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Aston Medicine Interview Tips

Aston - Med School Interview Tips

Aston is one of the new medical schools. If you secure an Aston medicine interview you will take part in a multiple mini interview (MMI), and here are some top tips to succeed…

Preparing for your Aston medicine interview:

1. Know how the Aston interview works

Your Aston medicine interview will include 7-10 different MMI stations, each assessing something different. Aston are not testing your medical knowledge – instead they are looking for you to demonstrate qualities that a doctor needs. For example:

Some of these attributes you may be able to demonstrate directly at interview through the questions/scenarios given to you. But it might also be useful to think of previous examples where you have shown these qualities, such as work experience.

2. Be prepared to interact with actors

The Aston medicine interview may involve actors to interact within a roleplay scenarioThe best piece of advice for these stations is to pretend that the situation is real: how would you react in real life to this person? How would you show empathy?

3. Read the GMC guidelines

The MMIs at Aston include a number of different stations based on the GMC’s Promoting Excellence and the NHS Constitution. It’s a good idea to have a brief read of these documents so you are aware of the types of thing you might be expected to demonstrate at interview and to give you a better understanding of the NHS. These can be found here and here.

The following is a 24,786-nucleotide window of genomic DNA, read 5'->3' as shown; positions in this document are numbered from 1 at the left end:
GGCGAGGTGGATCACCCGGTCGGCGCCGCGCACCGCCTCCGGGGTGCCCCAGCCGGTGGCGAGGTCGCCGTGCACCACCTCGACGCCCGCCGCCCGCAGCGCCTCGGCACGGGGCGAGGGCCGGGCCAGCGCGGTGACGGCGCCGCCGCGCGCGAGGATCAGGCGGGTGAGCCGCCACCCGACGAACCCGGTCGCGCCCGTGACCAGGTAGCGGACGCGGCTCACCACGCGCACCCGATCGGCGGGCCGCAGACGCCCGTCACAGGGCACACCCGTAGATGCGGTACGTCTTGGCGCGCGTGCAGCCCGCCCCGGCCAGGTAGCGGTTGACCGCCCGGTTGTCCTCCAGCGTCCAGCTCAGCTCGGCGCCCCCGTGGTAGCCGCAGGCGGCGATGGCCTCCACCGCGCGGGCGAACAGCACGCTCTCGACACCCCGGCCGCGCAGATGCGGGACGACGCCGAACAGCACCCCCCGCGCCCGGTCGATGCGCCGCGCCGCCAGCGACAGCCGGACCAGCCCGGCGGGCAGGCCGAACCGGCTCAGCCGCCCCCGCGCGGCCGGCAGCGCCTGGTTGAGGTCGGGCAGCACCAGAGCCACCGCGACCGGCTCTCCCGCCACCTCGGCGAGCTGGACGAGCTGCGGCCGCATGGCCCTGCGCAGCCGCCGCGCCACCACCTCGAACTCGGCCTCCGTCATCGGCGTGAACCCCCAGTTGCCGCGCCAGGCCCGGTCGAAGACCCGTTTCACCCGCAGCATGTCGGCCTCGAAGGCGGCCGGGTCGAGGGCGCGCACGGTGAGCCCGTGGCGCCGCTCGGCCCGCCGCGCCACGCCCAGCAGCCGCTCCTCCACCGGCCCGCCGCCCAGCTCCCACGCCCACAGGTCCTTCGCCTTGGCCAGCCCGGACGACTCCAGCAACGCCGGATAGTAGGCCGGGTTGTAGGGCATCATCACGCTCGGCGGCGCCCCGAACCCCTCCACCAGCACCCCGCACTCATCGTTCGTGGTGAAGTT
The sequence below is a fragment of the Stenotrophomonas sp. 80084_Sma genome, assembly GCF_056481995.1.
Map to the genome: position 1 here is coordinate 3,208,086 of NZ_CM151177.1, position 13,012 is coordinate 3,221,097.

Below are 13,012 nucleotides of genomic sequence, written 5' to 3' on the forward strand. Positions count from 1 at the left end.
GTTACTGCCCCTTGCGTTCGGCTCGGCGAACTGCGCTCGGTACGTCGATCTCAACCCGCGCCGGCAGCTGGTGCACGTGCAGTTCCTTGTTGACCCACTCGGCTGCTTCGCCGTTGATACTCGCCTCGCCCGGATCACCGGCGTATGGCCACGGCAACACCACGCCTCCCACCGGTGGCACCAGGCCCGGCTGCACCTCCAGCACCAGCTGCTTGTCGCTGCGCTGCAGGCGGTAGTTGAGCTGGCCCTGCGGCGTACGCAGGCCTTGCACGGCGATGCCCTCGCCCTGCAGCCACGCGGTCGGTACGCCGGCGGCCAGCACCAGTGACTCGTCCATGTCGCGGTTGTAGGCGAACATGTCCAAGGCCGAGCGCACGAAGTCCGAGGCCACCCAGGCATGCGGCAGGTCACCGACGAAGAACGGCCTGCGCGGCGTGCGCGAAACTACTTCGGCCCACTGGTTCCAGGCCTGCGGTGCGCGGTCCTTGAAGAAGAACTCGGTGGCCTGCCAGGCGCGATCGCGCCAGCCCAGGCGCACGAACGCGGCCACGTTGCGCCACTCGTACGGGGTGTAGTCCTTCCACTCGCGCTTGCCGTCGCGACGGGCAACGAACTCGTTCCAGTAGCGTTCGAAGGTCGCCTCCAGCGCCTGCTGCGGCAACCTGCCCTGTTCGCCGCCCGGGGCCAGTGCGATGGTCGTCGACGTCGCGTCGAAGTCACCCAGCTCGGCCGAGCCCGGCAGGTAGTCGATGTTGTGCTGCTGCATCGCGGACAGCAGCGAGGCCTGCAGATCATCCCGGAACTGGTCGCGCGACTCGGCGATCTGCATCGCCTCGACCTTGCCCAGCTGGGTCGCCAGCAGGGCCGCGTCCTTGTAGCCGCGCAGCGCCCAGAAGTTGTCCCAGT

4. Try to think about any experience you have had which may be relevant

Aston does not have set requirements on work experience – they recognise that it can be hard to secure medical experience and that you can get the same qualities from non-medical work experience.

Think of any examples of experiences in a caring environment you’ve had that can demonstrate your understanding of medicine and what characteristics a doctor requires. For example, this may be caring for an ill family member or volunteering in a care home.

Try to think about what you’ve learnt from these experiences, as you may well be asked to discuss these at interview.

5. Have an understanding of the course and use of clinical placements at Aston

The course at Aston has a large emphasis on clinical placements and gaining experience in primary, secondary and tertiary care. The amount of clinical experience you get increases as the course goes on, but even in the first year, you have two one-week placements in primary care, one being very early on.

It’s useful as a medical student to be able to get clinical experience early on and this is something that is not offered by all medical schools. Try to think about how this would benefit you as this could be something you might be asked about at your MMI.

Words: Rachael Foulsham

 

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